The global slowdown increases the default risk for the US$13.5 trillion worth of US dollar denominated debt.  Any bond holders selling this debt in return receive US dollars, thus  adding to foreign exchange dollar demand.   At the same time the more the USD goes up, the less money is available to these countries domestically, as they struggle to earn local currency to pay their foreign dollar debts.   In effect the dollar strength tightens the money supply and reduces  economic growth in their respective economies.

According to the Bureau of Economic Analysis the US is a net debtor to the rest of the world to the tune of negative US$11 trillion.  Its total liabilities reached US$39 trillion in the third quarter of 2019 against overseas assets of US$28.26 trillion.  Part of its liabilities consist of US$7 trillion worth of US treasuries.  China owns US$1.07 trillion of this amount providing it with a convenient source of dollars should the roughly US$500 billion worth of dollar denominated Chinese debt require it.  Japan is the largest foreign holder of US treasuries  and Japanese companies on average have almost no debt and instead cash reserves equalling 130% of GDP.  The average for the S&P 500 is14%.  (And if not for a handful of  tech companies like Apple and Alphabet, it would be a lot lower.)  With little foreign debt and instead a mountain of foreign investments the Japanese yen, while volatile has been among the least effected.  Its dollar exchange rate is basically where it was a month ago.

Few Want a Strong Dollar

The risk for the US  is that if the dollar rally persists  foreign investors will start selling some of their debt securities while  eschewing new treasury issues and looking for alternatives to dollar-based finance.  At the same time American exports will become increasing uncompetitive just as the high dollar reduces offshore income which is about 40% of S&P 500 earnings.   The Federal Reserve knows this and has been frantically opening up swap lines globally to ensure dollars are where they are needed.  The Fed must keep flooding the market with dollars to put an end to the dollar short squeeze as it clearly is not in America’s (or the world’s) interests.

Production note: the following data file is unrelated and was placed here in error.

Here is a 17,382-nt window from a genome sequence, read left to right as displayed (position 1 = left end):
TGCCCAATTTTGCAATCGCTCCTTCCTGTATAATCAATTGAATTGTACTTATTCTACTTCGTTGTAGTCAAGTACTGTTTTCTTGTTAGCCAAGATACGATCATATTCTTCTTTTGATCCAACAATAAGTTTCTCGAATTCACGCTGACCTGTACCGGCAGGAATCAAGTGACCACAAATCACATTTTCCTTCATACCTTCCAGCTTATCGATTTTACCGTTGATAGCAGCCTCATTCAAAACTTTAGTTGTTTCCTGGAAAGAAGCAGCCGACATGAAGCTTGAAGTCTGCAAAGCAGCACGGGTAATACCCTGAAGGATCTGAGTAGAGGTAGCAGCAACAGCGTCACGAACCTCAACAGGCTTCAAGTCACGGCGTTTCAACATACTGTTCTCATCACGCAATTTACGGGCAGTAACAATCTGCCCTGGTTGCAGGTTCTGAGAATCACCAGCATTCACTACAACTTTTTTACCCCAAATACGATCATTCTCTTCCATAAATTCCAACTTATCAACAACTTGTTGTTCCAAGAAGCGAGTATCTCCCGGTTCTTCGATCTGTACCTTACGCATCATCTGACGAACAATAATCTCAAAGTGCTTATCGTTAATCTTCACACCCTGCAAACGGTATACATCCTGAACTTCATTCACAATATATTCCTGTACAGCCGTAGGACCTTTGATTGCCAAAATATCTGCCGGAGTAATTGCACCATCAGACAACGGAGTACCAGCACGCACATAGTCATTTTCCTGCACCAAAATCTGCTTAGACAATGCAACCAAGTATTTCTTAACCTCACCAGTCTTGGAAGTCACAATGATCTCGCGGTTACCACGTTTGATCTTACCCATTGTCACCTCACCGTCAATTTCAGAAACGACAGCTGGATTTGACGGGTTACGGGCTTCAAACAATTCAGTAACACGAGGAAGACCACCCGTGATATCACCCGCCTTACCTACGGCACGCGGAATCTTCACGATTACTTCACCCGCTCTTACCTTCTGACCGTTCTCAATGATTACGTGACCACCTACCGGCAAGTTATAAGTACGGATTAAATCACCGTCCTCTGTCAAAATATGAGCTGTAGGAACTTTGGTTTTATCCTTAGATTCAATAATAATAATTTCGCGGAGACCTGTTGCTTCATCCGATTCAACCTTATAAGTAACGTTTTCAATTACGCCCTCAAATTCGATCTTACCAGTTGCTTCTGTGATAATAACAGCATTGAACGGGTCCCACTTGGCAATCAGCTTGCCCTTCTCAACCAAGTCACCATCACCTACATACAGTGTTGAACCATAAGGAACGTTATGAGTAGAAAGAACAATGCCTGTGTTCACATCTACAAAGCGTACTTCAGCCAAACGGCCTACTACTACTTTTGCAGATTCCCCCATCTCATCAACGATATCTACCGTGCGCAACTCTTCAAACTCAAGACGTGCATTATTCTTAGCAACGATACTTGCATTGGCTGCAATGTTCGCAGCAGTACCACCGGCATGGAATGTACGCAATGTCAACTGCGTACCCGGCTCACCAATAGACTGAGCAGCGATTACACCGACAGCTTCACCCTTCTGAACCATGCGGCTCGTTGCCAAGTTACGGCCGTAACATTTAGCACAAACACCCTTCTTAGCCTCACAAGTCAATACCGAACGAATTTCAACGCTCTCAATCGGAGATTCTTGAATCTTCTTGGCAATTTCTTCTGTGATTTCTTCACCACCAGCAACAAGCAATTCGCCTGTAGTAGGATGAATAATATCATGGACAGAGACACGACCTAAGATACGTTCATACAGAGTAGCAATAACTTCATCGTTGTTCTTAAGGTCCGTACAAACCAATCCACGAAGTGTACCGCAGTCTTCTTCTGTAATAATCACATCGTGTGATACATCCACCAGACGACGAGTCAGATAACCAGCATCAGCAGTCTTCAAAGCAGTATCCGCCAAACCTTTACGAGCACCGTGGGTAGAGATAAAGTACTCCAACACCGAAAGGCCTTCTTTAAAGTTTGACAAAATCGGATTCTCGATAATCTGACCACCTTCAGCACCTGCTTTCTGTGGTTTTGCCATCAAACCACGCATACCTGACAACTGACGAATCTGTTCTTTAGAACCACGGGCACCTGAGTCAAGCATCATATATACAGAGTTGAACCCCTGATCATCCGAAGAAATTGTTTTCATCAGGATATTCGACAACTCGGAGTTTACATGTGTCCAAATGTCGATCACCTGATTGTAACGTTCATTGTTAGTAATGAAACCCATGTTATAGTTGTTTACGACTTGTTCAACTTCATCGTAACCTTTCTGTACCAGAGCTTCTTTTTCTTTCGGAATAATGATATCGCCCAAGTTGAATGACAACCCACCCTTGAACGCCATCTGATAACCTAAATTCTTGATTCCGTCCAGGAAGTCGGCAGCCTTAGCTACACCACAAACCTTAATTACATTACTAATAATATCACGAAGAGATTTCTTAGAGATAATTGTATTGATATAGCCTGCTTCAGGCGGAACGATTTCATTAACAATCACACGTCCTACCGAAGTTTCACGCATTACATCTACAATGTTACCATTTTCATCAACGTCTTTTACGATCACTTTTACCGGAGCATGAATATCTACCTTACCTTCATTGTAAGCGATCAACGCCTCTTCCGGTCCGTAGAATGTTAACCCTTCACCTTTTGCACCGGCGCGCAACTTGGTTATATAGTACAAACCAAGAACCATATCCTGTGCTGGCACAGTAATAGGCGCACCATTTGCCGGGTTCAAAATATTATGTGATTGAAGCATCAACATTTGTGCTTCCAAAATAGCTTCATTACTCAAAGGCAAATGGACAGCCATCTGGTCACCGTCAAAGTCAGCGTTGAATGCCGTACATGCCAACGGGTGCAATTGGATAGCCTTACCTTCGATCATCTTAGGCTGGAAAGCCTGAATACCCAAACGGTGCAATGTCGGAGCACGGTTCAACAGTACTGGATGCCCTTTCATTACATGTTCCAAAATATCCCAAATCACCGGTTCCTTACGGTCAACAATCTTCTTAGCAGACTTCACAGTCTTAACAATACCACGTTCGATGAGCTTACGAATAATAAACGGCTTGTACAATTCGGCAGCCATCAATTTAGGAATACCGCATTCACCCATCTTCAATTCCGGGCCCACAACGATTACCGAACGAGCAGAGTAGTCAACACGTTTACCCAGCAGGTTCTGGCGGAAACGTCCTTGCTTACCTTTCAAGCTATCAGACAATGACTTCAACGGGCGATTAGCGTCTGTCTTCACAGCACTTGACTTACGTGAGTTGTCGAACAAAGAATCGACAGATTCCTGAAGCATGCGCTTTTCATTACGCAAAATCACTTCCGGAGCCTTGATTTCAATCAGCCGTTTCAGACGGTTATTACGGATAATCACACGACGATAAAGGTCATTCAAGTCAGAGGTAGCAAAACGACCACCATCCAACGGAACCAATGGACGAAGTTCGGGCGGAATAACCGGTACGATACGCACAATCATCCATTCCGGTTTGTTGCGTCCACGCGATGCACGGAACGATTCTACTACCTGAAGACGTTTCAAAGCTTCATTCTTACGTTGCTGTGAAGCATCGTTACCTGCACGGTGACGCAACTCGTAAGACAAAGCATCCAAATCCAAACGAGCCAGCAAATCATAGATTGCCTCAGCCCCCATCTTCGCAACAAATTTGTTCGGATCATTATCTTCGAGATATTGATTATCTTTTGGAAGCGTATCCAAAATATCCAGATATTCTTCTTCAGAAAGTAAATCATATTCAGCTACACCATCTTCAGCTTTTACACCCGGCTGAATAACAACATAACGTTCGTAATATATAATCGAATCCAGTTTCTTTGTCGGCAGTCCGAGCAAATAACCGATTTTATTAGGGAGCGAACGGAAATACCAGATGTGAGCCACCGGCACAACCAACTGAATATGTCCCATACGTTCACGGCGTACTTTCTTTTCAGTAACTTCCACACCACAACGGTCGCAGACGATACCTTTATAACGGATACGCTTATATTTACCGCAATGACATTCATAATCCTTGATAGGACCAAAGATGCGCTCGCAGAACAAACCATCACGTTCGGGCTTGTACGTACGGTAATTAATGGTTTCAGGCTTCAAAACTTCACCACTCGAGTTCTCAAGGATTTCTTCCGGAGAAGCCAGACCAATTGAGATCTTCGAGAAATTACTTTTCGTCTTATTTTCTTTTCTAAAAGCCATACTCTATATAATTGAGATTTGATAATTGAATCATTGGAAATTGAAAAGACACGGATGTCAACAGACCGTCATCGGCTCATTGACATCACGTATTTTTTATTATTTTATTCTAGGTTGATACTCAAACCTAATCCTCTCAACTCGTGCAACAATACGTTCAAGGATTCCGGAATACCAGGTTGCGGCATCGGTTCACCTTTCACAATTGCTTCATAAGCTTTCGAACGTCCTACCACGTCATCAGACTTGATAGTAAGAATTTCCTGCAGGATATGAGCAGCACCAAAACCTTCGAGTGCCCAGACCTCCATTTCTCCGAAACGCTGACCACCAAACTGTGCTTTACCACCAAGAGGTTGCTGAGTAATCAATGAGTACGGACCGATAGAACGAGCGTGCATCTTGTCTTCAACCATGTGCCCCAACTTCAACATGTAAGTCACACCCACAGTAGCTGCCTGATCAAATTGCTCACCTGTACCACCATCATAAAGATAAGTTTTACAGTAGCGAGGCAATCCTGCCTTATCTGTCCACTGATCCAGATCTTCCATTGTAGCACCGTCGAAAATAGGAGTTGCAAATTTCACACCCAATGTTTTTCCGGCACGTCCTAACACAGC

At the same time the prospect of multi-trillion dollar deficits and the total debt reaching 30 trillion in two or three years is unlikely to make treasuries an attractive investment for foreign investors.  The fact that the entire planet is abandoning fiscal restraint will make raising new debt very difficult.  The fiscal spending is mostly on the demand side which given that people are prevented from working and producing can only be inflationary.   

From all this we can make the following observations

My Personal Project

Since I began my career as a floor trader in the late 1970s and later founded Zurich, Switzerland Based Protrader Finanz AG and the ProTrader publication, I have found some of the most profitable investments were companies’ that we’re working to develop into producing mines already known lower grade gold deposits that had been ignored because of low gold prices.  The change in gold  prices made these deposits prolific cash generators.  In these cases there was a lot of data available so it was a lot more calculating and a lot less speculating and the difference in share price between when they were designing the mine development and eventual financing and operations, shall we say, was not small…   

This is what I am doing with Sonoro Metals Corp.   Sonoro has acquired a cornerstone gold asset with significant revenue and growth potential. To develop the project it has recruited some of the regions’ most accomplished gold mine developers who have already developed gold deposits in its area that are like it.  Sonoro’s proposed pilot heap leach operation has been vetted by  technical teams from EPC companies in China and they have informed us it has been approved as a project they would be willing to develop.

These companies are currently finalizing detailed proposals regarding the project’s debt financing, development and operation.  Progress has been delayed because of Covid-19 but as you can see China is the first to begin recovering and we are in constant contact so it is only a matter of time.   Going from a known gold resource to a gold and cash flow producing company has its risks and hurdles  but In my decades of experience I have found it is an exceptional way to leverage the rising price of gold.  We have more projects in the pipeline to keep growing the company and intend in a few short years to make it an exceptional success story.